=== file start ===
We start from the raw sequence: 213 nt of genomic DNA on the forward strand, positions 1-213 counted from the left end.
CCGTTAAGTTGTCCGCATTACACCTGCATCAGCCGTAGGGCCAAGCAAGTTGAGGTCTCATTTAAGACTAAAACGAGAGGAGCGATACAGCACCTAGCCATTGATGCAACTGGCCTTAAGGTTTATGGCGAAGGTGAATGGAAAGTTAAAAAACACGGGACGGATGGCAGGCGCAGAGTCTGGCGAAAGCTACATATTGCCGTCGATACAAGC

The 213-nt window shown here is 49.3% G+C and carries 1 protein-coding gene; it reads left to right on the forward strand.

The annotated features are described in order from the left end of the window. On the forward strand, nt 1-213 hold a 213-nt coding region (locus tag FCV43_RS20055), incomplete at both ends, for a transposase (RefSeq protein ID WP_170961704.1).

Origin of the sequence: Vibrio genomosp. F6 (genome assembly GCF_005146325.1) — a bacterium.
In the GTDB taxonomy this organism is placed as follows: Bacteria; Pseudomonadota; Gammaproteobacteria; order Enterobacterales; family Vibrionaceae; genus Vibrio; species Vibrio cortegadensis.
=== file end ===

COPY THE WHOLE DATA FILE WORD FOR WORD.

We start from the raw sequence: 213 nt of genomic DNA on the forward strand, positions 1-213 counted from the left end.
CCGTTAAGTTGTCCGCATTACACCTGCATCAGCCGTAGGGCCAAGCAAGTTGAGGTCTCATTTAAGACTAAAACGAGAGGAGCGATACAGCACCTAGCCATTGATGCAACTGGCCTTAAGGTTTATGGCGAAGGTGAATGGAAAGTTAAAAAACACGGGACGGATGGCAGGCGCAGAGTCTGGCGAAAGCTACATATTGCCGTCGATACAAGC

The 213-nt window shown here is 49.3% G+C and carries 1 protein-coding gene; it reads left to right on the forward strand.

The annotated features are described in order from the left end of the window. On the forward strand, nt 1-213 hold a 213-nt coding region (locus tag FCV43_RS20055), incomplete at both ends, for a transposase (RefSeq protein ID WP_170961704.1).

Origin of the sequence: Vibrio genomosp. F6 (genome assembly GCF_005146325.1) — a bacterium.
In the GTDB taxonomy this organism is placed as follows: Bacteria; Pseudomonadota; Gammaproteobacteria; order Enterobacterales; family Vibrionaceae; genus Vibrio; species Vibrio cortegadensis.